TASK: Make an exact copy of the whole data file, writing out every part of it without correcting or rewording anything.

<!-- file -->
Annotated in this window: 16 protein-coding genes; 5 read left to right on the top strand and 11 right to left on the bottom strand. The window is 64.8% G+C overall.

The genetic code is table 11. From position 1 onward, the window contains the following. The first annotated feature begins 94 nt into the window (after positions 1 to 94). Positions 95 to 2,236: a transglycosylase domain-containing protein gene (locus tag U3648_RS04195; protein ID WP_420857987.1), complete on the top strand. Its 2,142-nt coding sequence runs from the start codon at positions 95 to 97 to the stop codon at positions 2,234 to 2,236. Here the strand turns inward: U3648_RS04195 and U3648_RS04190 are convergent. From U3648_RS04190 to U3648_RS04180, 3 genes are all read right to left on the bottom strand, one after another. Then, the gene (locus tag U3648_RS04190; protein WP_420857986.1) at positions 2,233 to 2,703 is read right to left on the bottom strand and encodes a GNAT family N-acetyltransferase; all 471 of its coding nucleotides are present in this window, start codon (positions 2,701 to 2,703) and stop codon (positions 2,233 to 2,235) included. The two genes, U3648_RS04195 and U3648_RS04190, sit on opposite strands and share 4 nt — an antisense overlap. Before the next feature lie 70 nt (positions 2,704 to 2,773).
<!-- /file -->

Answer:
Annotated in this window: 16 protein-coding genes; 5 read left to right on the top strand and 11 right to left on the bottom strand. The window is 64.8% G+C overall.

The genetic code is table 11. From position 1 onward, the window contains the following. The first annotated feature begins 94 nt into the window (after positions 1 to 94). Positions 95 to 2,236: a transglycosylase domain-containing protein gene (locus tag U3648_RS04195; protein ID WP_420857987.1), complete on the top strand. Its 2,142-nt coding sequence runs from the start codon at positions 95 to 97 to the stop codon at positions 2,234 to 2,236. Here the strand turns inward: U3648_RS04195 and U3648_RS04190 are convergent. From U3648_RS04190 to U3648_RS04180, 3 genes are all read right to left on the bottom strand, one after another. Then, the gene (locus tag U3648_RS04190; protein WP_420857986.1) at positions 2,233 to 2,703 is read right to left on the bottom strand and encodes a GNAT family N-acetyltransferase; all 471 of its coding nucleotides are present in this window, start codon (positions 2,701 to 2,703) and stop codon (positions 2,233 to 2,235) included. The two genes, U3648_RS04195 and U3648_RS04190, sit on opposite strands and share 4 nt — an antisense overlap. Before the next feature lie 70 nt (positions 2,704 to 2,773).